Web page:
Maggie Dull

Chapter 14     Hope for the Best, Prepare for the Worst: A Case Study for Engaging Faculty and University Administration with a Multiyear Deselection Project
Jamie Hazlitt and Glenn Johnson-Grau


  •     Appendix A: Follow-Up Survey Questions
  •     Appendix B: Example of a Collections Updates E-Mail
  •     Appendix C: Browse Feature in Primo
  •     Appendix D: Questions for IRB Protocol “How Undergraduate Students Use the Primo Catalog”

About the Contributors

Kimberley A. Edwards

Kimberley A. Edwards is the head of database integrity and analysis at George Mason University Libraries. She received her MLIS from the University of Kentucky, and prior to her current role she worked in the circulation and technical services departments of several college and government libraries. She has presented on collection management and analysis tools and techniques at a range of national and international conferences.

Tricia Mackenzie

Tricia Mackenzie is the head of metadata services at George Mason University Libraries. She received her MLS with a specialization in digital libraries from Indiana University and has an MA in history from Southern Illinois University−Edwardsville. Prior to her current role, she was the metadata librarian at George Mason University Libraries. She has presented at regional, national, and international conferences on topics relating to cataloging and metadata creation and quality control, authority control, and data management.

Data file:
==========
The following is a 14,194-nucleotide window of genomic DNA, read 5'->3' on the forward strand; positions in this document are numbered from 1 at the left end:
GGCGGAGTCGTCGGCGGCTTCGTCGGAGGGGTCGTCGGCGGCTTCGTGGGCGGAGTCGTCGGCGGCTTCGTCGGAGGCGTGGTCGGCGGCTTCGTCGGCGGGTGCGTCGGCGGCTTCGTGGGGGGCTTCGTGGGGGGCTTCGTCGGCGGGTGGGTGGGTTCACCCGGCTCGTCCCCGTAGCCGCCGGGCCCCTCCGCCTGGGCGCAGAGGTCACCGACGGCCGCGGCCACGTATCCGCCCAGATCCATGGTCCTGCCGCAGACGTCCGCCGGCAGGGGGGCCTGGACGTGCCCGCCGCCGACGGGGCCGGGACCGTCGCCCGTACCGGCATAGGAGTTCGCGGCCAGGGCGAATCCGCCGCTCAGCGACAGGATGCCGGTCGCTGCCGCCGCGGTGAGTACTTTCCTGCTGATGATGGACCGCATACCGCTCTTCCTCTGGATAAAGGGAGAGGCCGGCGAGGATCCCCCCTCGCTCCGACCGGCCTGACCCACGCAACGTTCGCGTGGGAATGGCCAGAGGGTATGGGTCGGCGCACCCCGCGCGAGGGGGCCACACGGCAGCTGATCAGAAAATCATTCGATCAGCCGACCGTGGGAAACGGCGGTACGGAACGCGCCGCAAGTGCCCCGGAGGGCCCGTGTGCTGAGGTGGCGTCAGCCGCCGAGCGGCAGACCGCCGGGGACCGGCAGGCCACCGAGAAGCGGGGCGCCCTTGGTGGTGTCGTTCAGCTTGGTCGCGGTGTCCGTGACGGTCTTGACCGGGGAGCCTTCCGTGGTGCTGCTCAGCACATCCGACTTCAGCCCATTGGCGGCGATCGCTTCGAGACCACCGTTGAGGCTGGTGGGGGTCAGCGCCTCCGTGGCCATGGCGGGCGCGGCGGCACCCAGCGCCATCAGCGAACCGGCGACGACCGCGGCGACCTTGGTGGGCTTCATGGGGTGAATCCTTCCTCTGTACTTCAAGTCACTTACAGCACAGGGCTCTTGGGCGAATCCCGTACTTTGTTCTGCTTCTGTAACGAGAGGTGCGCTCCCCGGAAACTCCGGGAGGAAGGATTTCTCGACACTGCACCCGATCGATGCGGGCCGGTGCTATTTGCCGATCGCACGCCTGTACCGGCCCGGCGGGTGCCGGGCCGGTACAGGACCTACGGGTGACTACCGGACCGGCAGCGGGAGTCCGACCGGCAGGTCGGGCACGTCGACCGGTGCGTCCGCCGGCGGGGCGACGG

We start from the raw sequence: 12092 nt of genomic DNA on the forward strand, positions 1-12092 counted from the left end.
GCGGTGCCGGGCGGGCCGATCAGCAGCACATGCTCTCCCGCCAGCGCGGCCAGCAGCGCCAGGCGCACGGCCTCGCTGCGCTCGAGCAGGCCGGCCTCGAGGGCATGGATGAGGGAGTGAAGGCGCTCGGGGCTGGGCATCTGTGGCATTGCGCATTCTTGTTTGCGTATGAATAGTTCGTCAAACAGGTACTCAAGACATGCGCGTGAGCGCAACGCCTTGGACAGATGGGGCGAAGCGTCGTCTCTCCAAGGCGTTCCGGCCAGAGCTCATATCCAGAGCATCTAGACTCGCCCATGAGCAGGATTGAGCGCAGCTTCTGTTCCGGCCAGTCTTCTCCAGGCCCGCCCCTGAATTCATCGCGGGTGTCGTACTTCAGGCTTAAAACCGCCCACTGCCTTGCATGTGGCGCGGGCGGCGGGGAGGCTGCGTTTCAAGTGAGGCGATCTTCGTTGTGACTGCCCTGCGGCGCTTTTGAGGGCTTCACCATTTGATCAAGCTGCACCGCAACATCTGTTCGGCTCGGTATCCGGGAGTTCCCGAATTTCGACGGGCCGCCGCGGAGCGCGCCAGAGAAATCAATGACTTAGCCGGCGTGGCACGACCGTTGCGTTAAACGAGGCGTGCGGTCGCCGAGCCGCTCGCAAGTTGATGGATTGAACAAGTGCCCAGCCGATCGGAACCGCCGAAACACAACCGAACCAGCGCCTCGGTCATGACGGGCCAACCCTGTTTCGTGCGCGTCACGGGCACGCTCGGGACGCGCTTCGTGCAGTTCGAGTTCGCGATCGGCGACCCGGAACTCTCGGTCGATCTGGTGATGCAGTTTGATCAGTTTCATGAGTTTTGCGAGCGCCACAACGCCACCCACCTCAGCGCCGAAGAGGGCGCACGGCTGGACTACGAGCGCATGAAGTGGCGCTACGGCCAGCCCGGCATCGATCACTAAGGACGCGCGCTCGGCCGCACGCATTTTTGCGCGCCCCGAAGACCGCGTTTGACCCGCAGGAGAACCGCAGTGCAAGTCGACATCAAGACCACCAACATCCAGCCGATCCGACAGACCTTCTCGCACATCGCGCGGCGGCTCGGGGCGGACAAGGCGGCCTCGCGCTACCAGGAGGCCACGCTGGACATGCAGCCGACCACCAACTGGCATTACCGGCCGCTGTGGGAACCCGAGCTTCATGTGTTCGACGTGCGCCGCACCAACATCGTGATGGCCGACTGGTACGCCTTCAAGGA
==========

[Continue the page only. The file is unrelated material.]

The former Association for Library Collections and Technical Services (ALCTS), the Library Information Technology Association (LITA), and the Library Leadership and Management Association (LLAMA) are now Core: Leadership, Infrastructure, Futures, a new division of ALA. Its mission is to cultivate and amplify the collective expertise of library workers in core functions through community building, advocacy, and learning.

"[This collection] includes many creative examples of how technical services staff tackled challenging problems and solved them through the use of technology or improved communication methods. It addresses key issues in academic libraries and technical services, and provides insightful ways to evaluate and resolve them. The chapters are well-written and well-edited, and most chapters include references and notes that will provide further resources for the practitioner ... I recommend this book for any professional library where there is interest in how technical services can improve communication both internally and externally."
— Technicalities

"This work is a good example of case studies describing how technical services units in libraries communicate and demonstrate their value to other departments within their libraries and within their parent institutions. As the information ecosystem continues to evolve, the niche that technical services librarians' knowledge and skills fill will shift. These case studies are valuable examples for practitioners of how they might successfully communicate their value and redefine that niche ... A worthwhile read for technical services librarians looking for ideas on how to improve communications in their unit and with those outside their units."
— Technical Services Quarterly

”The editors have gathered inspiring case studies centered around modern technical services departments in a range of research institutions across the United States. The authors of each chapter point out key issues faced within the past few years or so and provide examples of strategies used to solve them through effective communication ... In addition to the insightful case studies, this book also contains examples of surveys, infographics, and an appendix complete with various kinds of content that support the stories appearing within. Practically, this book can serve as a useful modern guide for other technical services departments who are looking to improve their communication."
— Journal of Electronic Resources Librarianship